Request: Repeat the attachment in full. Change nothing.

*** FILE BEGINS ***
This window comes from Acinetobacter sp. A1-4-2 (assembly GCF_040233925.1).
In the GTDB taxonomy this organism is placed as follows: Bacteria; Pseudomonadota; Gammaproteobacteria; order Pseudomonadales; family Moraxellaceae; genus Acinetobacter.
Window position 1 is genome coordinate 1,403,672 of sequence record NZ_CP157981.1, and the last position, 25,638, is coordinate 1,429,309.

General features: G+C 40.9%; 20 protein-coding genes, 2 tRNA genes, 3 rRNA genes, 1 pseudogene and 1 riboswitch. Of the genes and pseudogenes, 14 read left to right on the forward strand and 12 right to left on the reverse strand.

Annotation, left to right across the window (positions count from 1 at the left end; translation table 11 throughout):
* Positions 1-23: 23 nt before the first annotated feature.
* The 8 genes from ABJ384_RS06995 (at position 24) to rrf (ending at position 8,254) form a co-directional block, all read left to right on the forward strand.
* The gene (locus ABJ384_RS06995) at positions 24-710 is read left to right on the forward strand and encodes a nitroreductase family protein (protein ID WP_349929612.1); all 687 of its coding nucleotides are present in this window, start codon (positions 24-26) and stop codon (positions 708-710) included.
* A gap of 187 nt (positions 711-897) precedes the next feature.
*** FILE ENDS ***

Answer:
This window comes from Acinetobacter sp. A1-4-2 (assembly GCF_040233925.1).
In the GTDB taxonomy this organism is placed as follows: Bacteria; Pseudomonadota; Gammaproteobacteria; order Pseudomonadales; family Moraxellaceae; genus Acinetobacter.
Window position 1 is genome coordinate 1,403,672 of sequence record NZ_CP157981.1, and the last position, 25,638, is coordinate 1,429,309.

General features: G+C 40.9%; 20 protein-coding genes, 2 tRNA genes, 3 rRNA genes, 1 pseudogene and 1 riboswitch. Of the genes and pseudogenes, 14 read left to right on the forward strand and 12 right to left on the reverse strand.

Annotation, left to right across the window (positions count from 1 at the left end; translation table 11 throughout):
* Positions 1-23: 23 nt before the first annotated feature.
* The 8 genes from ABJ384_RS06995 (at position 24) to rrf (ending at position 8,254) form a co-directional block, all read left to right on the forward strand.
* The gene (locus ABJ384_RS06995) at positions 24-710 is read left to right on the forward strand and encodes a nitroreductase family protein (protein ID WP_349929612.1); all 687 of its coding nucleotides are present in this window, start codon (positions 24-26) and stop codon (positions 708-710) included.
* A gap of 187 nt (positions 711-897) precedes the next feature.